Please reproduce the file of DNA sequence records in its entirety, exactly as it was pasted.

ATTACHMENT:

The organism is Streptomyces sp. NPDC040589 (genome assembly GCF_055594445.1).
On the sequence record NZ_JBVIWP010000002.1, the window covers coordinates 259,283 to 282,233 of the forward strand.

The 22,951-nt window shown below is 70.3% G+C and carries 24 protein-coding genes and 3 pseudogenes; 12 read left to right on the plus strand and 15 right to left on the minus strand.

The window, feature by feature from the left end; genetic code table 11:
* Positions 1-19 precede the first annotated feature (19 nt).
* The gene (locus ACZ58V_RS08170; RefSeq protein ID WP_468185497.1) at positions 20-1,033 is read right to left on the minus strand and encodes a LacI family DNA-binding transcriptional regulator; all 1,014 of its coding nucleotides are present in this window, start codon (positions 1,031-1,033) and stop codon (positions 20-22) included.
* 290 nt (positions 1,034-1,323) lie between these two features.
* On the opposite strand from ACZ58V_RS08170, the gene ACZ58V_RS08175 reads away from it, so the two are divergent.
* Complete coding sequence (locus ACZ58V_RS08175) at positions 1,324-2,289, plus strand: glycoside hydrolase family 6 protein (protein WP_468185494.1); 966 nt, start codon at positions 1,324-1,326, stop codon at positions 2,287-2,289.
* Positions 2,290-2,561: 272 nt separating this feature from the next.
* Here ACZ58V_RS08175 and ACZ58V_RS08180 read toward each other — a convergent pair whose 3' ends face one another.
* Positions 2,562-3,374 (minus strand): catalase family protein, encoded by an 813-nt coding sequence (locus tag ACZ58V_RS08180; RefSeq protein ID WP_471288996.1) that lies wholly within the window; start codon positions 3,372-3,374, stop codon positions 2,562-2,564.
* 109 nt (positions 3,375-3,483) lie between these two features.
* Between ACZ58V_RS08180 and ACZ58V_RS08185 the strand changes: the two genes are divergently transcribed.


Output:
The organism is Streptomyces sp. NPDC040589 (genome assembly GCF_055594445.1).
On the sequence record NZ_JBVIWP010000002.1, the window covers coordinates 259,283 to 282,233 of the forward strand.

The 22,951-nt window shown below is 70.3% G+C and carries 24 protein-coding genes and 3 pseudogenes; 12 read left to right on the plus strand and 15 right to left on the minus strand.

The window, feature by feature from the left end; genetic code table 11:
* Positions 1-19 precede the first annotated feature (19 nt).
* The gene (locus ACZ58V_RS08170; RefSeq protein ID WP_468185497.1) at positions 20-1,033 is read right to left on the minus strand and encodes a LacI family DNA-binding transcriptional regulator; all 1,014 of its coding nucleotides are present in this window, start codon (positions 1,031-1,033) and stop codon (positions 20-22) included.
* 290 nt (positions 1,034-1,323) lie between these two features.
* On the opposite strand from ACZ58V_RS08170, the gene ACZ58V_RS08175 reads away from it, so the two are divergent.
* Complete coding sequence (locus ACZ58V_RS08175) at positions 1,324-2,289, plus strand: glycoside hydrolase family 6 protein (protein WP_468185494.1); 966 nt, start codon at positions 1,324-1,326, stop codon at positions 2,287-2,289.
* Positions 2,290-2,561: 272 nt separating this feature from the next.
* Here ACZ58V_RS08175 and ACZ58V_RS08180 read toward each other — a convergent pair whose 3' ends face one another.
* Positions 2,562-3,374 (minus strand): catalase family protein, encoded by an 813-nt coding sequence (locus tag ACZ58V_RS08180; RefSeq protein ID WP_471288996.1) that lies wholly within the window; start codon positions 3,372-3,374, stop codon positions 2,562-2,564.
* 109 nt (positions 3,375-3,483) lie between these two features.
* Between ACZ58V_RS08180 and ACZ58V_RS08185 the strand changes: the two genes are divergently transcribed.